Every given month, the fine folks at and the pass out more than 1,000 bags of food to help feed families in Lawrence Township and neighboring towns who are struggling to get by in these tough times.
The majority of the food that is handed out is donated by generous members of the community.
The problem is, right now, not enough donations are coming in, so the bags are going out only half full.
In an effort to stock the pantry shelves and guarantee that more families get the help they so desperately need, Lawrenceville Patch, HomeFront and ShopRite are teaming up to hold a two-day community food drive.
The drive will take place from 10 a.m. to 4 p.m. on Saturday, March 10, and Sunday, March 11, at the ShopRite supermarket at Mercer Mall in the 3300 block of Brunswick Pike (Route 1) in Lawrence Township.
We need your help, dear readers, to make the drive a success. Please consider stopping by during those hours to donate whatever you can.
As pointed out by Christine Lee, director of the Lawrence Community Center, a wide variety of items are greatly needed.
“During the holiday season, from Thanksgiving through Christmas and Hanukkah, folks are very generous and very philanthropic, and we get beautiful donations of food and clothing and gifts and all sorts of wonderful things for our clients. And then what happens is, traditionally, at this time of year – January, February, March – our food pantry becomes bare. It literally is bare,” Lee said during an interview this week.
“We’re giving out sometimes over 1,000 food baskets a month and now they’re unable to be full and nutritional. The food that we get from USDA government grants are big bags of potatoes, rice and wonderful things to help sustain the food bags, but we rely on our donors in the area to provide our clients with the rest of the bag to make it supplemental – cereals, peanut butter, jellies, soups, canned proteins like tuna and beef, and things of that nature. And right now we’re severely low,” she said.
HomeFront, which manages the Lawrence Community Center on Eggerts Crossing Road, was been passing out food bags to the needy for 20 years. Currently, bags are distributed from the community center on the first and third Thursdays of every month, and from the HomeFront office on Princeton Avenue in Lawrence each week on Mondays, Tuesdays and Thursdays.
“It used to be every day, but we don’t have enough food being donated to do it every day,” Lee said.
Each family is allowed to obtain one food bag every 30 days. While the majority of the families who receive bags come from Lawrence, Trenton, Ewing and Hamilton, some come from farther away in Mercer County, and others come from even farther.
“We will never turn anyone down that walks in and needs a food bag,” she said. “If someone traveled all the way down from New Brunswick who wants a food bag, I’m giving them a food bag.”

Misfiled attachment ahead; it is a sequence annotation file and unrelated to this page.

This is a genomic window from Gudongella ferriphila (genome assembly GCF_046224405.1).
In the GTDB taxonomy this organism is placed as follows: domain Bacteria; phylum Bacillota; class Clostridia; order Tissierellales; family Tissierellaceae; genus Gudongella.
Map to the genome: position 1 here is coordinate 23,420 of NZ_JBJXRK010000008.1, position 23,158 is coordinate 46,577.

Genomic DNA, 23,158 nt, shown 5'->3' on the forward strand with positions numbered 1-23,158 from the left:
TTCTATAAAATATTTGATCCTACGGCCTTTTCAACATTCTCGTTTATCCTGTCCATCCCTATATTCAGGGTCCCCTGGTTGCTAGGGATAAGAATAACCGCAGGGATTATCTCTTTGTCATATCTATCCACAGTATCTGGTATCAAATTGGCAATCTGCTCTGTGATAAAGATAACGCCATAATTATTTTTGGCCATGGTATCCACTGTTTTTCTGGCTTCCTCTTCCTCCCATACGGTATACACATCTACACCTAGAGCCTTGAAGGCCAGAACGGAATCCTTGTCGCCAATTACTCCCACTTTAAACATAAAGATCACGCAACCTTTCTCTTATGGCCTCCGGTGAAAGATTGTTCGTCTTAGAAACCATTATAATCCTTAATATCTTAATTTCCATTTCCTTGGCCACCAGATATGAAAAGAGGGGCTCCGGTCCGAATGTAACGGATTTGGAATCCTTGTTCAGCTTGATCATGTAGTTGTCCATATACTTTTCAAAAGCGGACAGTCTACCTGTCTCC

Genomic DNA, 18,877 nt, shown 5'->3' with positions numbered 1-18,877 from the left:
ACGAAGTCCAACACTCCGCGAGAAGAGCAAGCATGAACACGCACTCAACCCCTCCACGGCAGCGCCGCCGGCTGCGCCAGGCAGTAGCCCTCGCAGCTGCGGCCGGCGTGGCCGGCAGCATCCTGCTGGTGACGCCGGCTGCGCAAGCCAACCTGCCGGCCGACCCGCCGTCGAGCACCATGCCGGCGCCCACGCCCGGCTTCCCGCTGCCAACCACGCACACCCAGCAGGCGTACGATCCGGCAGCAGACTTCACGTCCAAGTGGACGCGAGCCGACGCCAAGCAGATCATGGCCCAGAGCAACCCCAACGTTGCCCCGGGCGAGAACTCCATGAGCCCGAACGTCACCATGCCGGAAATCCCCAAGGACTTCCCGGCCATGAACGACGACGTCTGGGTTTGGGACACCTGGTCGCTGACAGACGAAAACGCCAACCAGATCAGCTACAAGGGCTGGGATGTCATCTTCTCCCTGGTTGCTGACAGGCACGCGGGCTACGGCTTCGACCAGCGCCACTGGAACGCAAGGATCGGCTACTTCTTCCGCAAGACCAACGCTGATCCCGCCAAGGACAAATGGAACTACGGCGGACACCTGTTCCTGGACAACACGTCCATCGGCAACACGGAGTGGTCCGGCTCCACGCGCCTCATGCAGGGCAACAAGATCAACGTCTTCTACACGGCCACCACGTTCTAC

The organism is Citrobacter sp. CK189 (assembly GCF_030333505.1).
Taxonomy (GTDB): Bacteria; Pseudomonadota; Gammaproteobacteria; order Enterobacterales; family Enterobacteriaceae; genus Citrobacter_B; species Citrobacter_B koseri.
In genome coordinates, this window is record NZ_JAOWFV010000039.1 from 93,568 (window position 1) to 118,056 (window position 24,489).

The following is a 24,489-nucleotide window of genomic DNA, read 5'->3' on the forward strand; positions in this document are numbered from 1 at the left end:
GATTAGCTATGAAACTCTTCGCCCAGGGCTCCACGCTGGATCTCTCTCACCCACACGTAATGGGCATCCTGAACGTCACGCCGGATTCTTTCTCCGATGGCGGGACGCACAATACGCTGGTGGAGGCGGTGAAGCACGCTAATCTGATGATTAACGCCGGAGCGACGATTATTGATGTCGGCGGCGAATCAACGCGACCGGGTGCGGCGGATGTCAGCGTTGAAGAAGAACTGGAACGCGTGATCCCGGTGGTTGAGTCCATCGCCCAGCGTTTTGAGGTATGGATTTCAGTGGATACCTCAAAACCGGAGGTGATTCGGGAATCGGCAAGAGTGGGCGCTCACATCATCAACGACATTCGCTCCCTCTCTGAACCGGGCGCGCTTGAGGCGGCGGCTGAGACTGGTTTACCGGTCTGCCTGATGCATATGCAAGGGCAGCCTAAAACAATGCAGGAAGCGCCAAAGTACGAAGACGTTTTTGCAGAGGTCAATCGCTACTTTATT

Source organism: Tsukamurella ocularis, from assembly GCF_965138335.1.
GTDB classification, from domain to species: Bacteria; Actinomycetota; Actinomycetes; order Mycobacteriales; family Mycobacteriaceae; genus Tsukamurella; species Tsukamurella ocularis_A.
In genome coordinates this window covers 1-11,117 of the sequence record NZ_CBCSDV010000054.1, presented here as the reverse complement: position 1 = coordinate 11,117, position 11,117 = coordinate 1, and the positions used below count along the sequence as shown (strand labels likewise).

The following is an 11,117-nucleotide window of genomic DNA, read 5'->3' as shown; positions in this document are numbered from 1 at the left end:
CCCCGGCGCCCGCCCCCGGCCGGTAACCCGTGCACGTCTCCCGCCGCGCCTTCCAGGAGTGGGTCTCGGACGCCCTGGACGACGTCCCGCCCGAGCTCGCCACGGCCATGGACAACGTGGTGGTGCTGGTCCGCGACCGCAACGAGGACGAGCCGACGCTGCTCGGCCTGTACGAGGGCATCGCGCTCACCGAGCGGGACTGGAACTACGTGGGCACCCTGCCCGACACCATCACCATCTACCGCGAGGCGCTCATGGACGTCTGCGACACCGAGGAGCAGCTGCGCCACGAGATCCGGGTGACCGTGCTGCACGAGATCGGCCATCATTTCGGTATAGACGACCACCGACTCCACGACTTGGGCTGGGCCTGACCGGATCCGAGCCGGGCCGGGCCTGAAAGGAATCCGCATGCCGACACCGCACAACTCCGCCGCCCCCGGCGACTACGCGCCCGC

With the economic downturn of the last few years, the number of people asking for help has gone up.
“The increase I’ve seen is more in the middle income range,” Lee said. “I’ve seen more people come in that are completely humiliated…not that anyone who walks in isn’t already humiliated to have to ask for a food bag. But for folks who have never had to do this before it’s very tough.
"They are not people that are sitting around doing nothing with their life," she said. "This is the working poor. It’s New Jersey. It’s extremely expensive to live here, to find affordable rent, to find a job that pays you well. So there is an increase in that population.
“There’s also been an increase in certain cultural populations coming for food bags that, traditionally, would take care of their own families,” she said. “It’s just gotten too difficult for everyone to support each other.”
Lee has no illusions that the 40 or so items in a food bag – if that bag is full – are going to last long.
“Is that bag going to get them through the month? Of course not! For some families, it might get them through the day. If you’ve got a family of five, you know, one food bag’s not going to go very far. But the point is to just take the edge off, to take the stress off, and to get them through a day. For some folks, like seniors, it will last them a week,” she said.
Among the items most needed are cereals, canned fruits and vegetables, soups, canned proteins (tuna, chicken, beef, beans), shelf milk, peanut butter, jellies, instant mashed potatoes, rice, pastas, cereal bars and Nutri-Grain bars.
“We just want to remind the community that this time of year is really tough. Whatever they can get to our food bags would be really helpful to our clients,” Lee said.
Anyone wishing to make a monetary donation can do so via the HomeFront website. Information about how to volunteer with HomeFront can be obtained by sending a email to volunteer coordinator Lynn Bovier.